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The Book Trail: April Edition

I begin this particular Book Trail with a novel which I loved, but many people have seemingly been indifferent to, or have hated.  As ever, I am using the ‘Readers Also Enjoyed…’ tool on Goodreads in order to generate this list.

1. True Things About Me by Deborah Kay Davies 9809077
One ordinary afternoon in a nameless town, a nameless young woman is at work in a benefits office. Ten minutes later, she is in an underground parking lot, slammed up against a wall, having sex with a stranger.  What made her do this? How can she forget him? These are questions the young woman asks herself as she charts her deepening erotic obsession with painful, sometimes hilarious precision. With the crazy logic and hallucinatory clarity of an exhilarating, terrifying dream, told in chapters as short and surprising as snapshots, True Things About Me hurtles through the terrain of sexual obsession and asks what it is to know oneself and to test the limits of one’s desires.

 

2. Down from Cascom Mountain: A Novel by Ann Joslin Williams
Ann Joslin Williams grew up observing the craft of writing: her father, Thomas Williams, was a National Book Award-winning novelist. Many of his stories were set in the fictional town of Leah, New Hampshire, and on nearby Cascom Mountain, locations that closely mirrored the landscape of the Williamses’ real hometown. With Down from Cascom Mountain, Ann Joslin Williams proves herself a formidably talented novelist in her own right, while paying tribute to her father by setting her debut novel in the same fictional world-the New Hampshire he imagined and that she has always known.  In Down from Cascom Mountain, newlywed Mary Hall brings her husband to settle in the rural New Hampshire of her youth to fix up the house she grew up in and to reconnect to the land that defined her, with all its beauty and danger. But on a mountain day hike, she watches helplessly as her husband falls to his death. As she struggles with her sudden grief, in the days and months that follow, Mary finds new friendships-with Callie and Tobin, teenagers on the mountain club’s crew, and with Ben, the gentle fire watchman. All are haunted by their own losses, but they find ways to restore hope in one another, holding firmly as they navigate the rugged terrain of the unknown and unknowable, and loves lost and found.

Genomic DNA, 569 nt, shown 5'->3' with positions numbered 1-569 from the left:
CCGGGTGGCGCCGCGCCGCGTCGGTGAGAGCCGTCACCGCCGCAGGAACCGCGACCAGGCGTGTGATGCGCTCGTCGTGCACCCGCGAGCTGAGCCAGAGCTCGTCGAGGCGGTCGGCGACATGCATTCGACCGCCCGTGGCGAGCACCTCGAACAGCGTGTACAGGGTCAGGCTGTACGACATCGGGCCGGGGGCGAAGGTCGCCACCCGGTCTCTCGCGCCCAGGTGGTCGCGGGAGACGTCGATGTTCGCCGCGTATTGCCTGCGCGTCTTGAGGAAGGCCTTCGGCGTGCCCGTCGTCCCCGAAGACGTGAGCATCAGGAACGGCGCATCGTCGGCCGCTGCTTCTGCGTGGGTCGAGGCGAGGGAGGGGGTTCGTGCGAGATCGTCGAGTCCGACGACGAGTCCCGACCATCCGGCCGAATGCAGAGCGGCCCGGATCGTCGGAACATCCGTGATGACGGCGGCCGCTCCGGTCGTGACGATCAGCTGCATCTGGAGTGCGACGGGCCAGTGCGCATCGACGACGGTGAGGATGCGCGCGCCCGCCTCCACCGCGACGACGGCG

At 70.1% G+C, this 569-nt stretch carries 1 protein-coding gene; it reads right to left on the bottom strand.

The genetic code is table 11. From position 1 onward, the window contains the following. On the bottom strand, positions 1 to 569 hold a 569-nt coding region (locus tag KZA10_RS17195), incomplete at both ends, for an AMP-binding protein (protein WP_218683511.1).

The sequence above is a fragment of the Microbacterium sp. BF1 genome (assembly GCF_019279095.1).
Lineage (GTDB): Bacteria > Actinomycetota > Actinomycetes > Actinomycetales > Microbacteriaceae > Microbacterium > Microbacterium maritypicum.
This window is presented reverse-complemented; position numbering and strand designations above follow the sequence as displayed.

110762353. Irma Voth by Miriam Toews
That rare coming-of-age story able to blend the dark with the uplifting, Irma Voth follows a young Mennonite woman, vulnerable yet wise beyond her years, who carries a terrible family secret with her on a remarkable journey to survival and redemption.  Nineteen-year-old Irma lives in a rural Mennonite community in Mexico. She has already been cast out of her family for marrying a young Mexican ne’er-do-well she barely knows, although she remains close to her rebellious younger sister and yearns for the lost intimacy with her mother. With a husband who proves elusive and often absent, a punishing father, and a faith in God damaged beyond repair, Irma appears trapped in an untenable and desperate situation. When a celebrated Mexican filmmaker and his crew arrive from Mexico City to make a movie about the insular community in which she was raised, Irma is immediately drawn to the outsiders and is soon hired as a translator on the set. But her father, intractable and domineering, is determined to destroy the film and get rid of the interlopers. His action sets Irma on an irrevocable path toward something that feels like freedom.  A novel of great humanity, written with dry wit, edgy humor, and emotional poignancy, Irma Voth is the powerful story of a young woman’s quest to discover all that she may become in the unexpectedly rich and confounding world that lies beyond the stifling, observant community she knows.